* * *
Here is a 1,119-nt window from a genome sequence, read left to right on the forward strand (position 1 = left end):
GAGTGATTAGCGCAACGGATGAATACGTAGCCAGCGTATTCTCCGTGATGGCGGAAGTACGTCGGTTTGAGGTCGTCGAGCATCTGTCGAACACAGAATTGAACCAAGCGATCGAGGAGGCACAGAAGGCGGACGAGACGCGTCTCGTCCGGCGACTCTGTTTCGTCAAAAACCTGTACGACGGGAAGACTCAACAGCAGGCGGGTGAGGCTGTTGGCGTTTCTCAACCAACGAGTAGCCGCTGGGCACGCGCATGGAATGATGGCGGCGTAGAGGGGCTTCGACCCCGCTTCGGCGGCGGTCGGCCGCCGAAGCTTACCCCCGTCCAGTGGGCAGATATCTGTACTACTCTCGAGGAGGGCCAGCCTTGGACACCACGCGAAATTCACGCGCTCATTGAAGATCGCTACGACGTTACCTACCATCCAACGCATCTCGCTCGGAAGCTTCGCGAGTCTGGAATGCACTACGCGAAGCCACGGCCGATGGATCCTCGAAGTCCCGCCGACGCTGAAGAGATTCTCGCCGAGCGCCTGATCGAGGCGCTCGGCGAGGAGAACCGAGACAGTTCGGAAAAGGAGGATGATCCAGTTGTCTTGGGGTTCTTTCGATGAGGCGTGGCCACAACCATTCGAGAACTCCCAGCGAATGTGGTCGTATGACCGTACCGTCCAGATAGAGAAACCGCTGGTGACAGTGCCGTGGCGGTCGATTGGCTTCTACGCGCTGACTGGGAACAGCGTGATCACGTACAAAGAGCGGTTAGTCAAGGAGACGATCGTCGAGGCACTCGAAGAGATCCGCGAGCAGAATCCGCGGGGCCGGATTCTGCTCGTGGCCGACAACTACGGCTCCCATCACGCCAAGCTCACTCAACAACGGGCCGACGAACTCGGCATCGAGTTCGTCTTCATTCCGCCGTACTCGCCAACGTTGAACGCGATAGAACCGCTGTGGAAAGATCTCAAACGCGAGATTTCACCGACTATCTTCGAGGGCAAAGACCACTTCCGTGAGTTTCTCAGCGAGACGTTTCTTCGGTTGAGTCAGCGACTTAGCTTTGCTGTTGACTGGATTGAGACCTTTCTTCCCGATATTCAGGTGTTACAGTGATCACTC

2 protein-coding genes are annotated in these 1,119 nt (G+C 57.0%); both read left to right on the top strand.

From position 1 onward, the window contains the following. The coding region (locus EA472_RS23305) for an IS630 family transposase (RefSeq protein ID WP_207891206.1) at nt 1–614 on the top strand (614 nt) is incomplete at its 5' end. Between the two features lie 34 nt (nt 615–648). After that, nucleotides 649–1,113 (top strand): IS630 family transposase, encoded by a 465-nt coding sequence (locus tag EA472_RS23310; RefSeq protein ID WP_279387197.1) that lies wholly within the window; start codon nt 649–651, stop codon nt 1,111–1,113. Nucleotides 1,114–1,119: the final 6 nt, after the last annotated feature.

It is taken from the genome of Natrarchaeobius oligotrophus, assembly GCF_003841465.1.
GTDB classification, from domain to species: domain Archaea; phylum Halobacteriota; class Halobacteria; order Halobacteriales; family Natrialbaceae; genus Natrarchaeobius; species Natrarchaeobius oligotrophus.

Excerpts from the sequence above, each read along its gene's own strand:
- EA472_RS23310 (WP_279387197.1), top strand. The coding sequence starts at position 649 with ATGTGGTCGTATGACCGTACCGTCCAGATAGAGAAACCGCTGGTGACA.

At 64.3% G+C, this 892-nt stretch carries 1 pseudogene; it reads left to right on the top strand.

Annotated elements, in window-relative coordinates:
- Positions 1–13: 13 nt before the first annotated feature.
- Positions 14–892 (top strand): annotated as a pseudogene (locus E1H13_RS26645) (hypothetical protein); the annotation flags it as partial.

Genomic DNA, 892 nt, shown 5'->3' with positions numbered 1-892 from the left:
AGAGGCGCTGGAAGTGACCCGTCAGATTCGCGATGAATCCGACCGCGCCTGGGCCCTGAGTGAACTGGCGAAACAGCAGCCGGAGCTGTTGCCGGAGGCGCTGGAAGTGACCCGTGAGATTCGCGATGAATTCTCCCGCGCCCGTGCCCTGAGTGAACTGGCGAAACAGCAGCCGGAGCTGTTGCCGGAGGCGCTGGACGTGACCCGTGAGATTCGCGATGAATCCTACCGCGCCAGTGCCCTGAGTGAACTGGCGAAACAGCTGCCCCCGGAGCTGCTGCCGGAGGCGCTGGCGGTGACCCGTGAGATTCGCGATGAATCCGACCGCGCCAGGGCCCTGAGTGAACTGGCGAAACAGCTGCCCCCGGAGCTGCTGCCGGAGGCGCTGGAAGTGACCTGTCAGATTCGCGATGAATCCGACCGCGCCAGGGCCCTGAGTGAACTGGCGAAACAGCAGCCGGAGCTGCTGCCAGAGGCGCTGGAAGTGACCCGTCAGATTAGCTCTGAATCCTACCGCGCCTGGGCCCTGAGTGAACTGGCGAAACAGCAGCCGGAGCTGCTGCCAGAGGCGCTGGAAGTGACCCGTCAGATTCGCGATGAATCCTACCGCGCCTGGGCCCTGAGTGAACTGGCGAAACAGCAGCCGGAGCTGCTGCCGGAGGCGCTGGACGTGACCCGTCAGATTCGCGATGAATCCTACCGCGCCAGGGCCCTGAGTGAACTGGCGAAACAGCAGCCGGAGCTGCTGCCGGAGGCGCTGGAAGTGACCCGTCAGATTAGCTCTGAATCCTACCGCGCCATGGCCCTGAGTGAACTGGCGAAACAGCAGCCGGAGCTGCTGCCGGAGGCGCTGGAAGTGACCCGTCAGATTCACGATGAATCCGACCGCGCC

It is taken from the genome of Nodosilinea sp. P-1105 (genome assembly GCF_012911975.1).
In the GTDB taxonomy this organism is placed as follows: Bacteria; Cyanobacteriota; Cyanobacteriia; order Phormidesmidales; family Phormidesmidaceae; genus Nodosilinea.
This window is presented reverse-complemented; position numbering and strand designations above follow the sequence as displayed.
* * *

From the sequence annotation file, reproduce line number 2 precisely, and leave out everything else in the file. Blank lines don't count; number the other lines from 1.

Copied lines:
GAGTGATTAGCGCAACGGATGAATACGTAGCCAGCGTATTCTCCGTGATGGCGGAAGTACGTCGGTTTGAGGTCGTCGAGCATCTGTCGAACACAGAATTGAACCAAGCGATCGAGGAGGCACAGAAGGCGGACGAGACGCGTCTCGTCCGGCGACTCTGTTTCGTCAAAAACCTGTACGACGGGAAGACTCAACAGCAGGCGGGTGAGGCTGTTGGCGTTTCTCAACCAACGAGTAGCCGCTGGGCACGCGCATGGAATGATGGCGGCGTAGAGGGGCTTCGACCCCGCTTCGGCGGCGGTCGGCCGCCGAAGCTTACCCCCGTCCAGTGGGCAGATATCTGTACTACTCTCGAGGAGGGCCAGCCTTGGACACCACGCGAAATTCACGCGCTCATTGAAGATCGCTACGACGTTACCTACCATCCAACGCATCTCGCTCGGAAGCTTCGCGAGTCTGGAATGCACTACGCGAAGCCACGGCCGATGGATCCTCGAAGTCCCGCCGACGCTGAAGAGATTCTCGCCGAGCGCCTGATCGAGGCGCTCGGCGAGGAGAACCGAGACAGTTCGGAAAAGGAGGATGATCCAGTTGTCTTGGGGTTCTTTCGATGAGGCGTGGCCACAACCATTCGAGAACTCCCAGCGAATGTGGTCGTATGACCGTACCGTCCAGATAGAGAAACCGCTGGTGACAGTGCCGTGGCGGTCGATTGGCTTCTACGCGCTGACTGGGAACAGCGTGATCACGTACAAAGAGCGGTTAGTCAAGGAGACGATCGTCGAGGCACTCGAAGAGATCCGCGAGCAGAATCCGCGGGGCCGGATTCTGCTCGTGGCCGACAACTACGGCTCCCATCACGCCAAGCTCACTCAACAACGGGCCGACGAACTCGGCATCGAGTTCGTCTTCATTCCGCCGTACTCGCCAACGTTGAACGCGATAGAACCGCTGTGGAAAGATCTCAAACGCGAGATTTCACCGACTATCTTCGAGGGCAAAGACCACTTCCGTGAGTTTCTCAGCGAGACGTTTCTTCGGTTGAGTCAGCGACTTAGCTTTGCTGTTGACTGGATTGAGACCTTTCTTCCCGATATTCAGGTGTTACAGTGATCACTC